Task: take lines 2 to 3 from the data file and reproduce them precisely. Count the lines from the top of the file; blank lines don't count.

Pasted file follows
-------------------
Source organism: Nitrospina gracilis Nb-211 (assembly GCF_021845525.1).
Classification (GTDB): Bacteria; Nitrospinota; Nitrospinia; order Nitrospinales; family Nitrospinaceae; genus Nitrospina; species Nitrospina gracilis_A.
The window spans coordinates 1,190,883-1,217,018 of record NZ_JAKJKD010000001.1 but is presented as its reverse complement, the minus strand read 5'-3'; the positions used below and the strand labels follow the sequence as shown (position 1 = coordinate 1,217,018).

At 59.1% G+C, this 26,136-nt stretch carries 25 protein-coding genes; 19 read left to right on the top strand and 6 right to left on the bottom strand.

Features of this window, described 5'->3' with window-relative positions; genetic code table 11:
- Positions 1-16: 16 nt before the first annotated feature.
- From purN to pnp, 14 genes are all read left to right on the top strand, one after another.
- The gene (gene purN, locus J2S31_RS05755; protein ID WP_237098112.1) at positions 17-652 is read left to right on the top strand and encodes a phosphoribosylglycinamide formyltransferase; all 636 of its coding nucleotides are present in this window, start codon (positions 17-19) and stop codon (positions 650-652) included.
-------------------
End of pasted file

Classification (GTDB): Bacteria; Nitrospinota; Nitrospinia; order Nitrospinales; family Nitrospinaceae; genus Nitrospina; species Nitrospina gracilis_A.
The window spans coordinates 1,190,883-1,217,018 of record NZ_JAKJKD010000001.1 but is presented as its reverse complement, the minus strand read 5'-3'; the positions used below and the strand labels follow the sequence as shown (position 1 = coordinate 1,217,018).